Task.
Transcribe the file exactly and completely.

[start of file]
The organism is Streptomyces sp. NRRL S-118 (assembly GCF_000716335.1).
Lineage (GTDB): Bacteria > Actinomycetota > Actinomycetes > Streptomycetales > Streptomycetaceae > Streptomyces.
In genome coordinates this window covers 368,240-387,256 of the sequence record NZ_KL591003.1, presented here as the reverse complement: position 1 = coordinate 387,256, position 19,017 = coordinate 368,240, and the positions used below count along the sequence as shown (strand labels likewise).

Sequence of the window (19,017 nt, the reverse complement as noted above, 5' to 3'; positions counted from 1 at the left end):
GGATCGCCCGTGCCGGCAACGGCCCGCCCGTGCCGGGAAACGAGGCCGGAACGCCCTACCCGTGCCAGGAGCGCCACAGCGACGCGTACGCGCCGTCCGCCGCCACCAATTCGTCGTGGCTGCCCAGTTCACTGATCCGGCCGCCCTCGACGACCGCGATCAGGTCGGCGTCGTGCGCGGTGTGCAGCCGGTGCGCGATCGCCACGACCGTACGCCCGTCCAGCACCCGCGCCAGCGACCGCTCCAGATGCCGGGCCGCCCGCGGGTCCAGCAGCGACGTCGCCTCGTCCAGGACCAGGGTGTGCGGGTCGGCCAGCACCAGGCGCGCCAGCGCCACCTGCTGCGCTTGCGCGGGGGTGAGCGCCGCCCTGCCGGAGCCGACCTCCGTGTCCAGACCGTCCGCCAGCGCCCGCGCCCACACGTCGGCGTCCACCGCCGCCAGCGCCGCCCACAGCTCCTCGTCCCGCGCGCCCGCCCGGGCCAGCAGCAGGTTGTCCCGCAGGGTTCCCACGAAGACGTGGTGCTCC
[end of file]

The organism is Streptomyces sp. NRRL S-118 (assembly GCF_000716335.1).
Lineage (GTDB): Bacteria > Actinomycetota > Actinomycetes > Streptomycetales > Streptomycetaceae > Streptomyces.
In genome coordinates this window covers 368,240-387,256 of the sequence record NZ_KL591003.1, presented here as the reverse complement: position 1 = coordinate 387,256, position 19,017 = coordinate 368,240, and the positions used below count along the sequence as shown (strand labels likewise).

Sequence of the window (19,017 nt, the reverse complement as noted above, 5' to 3'; positions counted from 1 at the left end):
GGATCGCCCGTGCCGGCAACGGCCCGCCCGTGCCGGGAAACGAGGCCGGAACGCCCTACCCGTGCCAGGAGCGCCACAGCGACGCGTACGCGCCGTCCGCCGCCACCAATTCGTCGTGGCTGCCCAGTTCACTGATCCGGCCGCCCTCGACGACCGCGATCAGGTCGGCGTCGTGCGCGGTGTGCAGCCGGTGCGCGATCGCCACGACCGTACGCCCGTCCAGCACCCGCGCCAGCGACCGCTCCAGATGCCGGGCCGCCCGCGGGTCCAGCAGCGACGTCGCCTCGTCCAGGACCAGGGTGTGCGGGTCGGCCAGCACCAGGCGCGCCAGCGCCACCTGCTGCGCTTGCGCGGGGGTGAGCGCCGCCCTGCCGGAGCCGACCTCCGTGTCCAGACCGTCCGCCAGCGCCCGCGCCCACACGTCGGCGTCCACCGCCGCCAGCGCCGCCCACAGCTCCTCGTCCCGCGCGCCCGCCCGGGCCAGCAGCAGGTTGTCCCGCAGGGTTCCCACGAAGACGTGGTGCTCC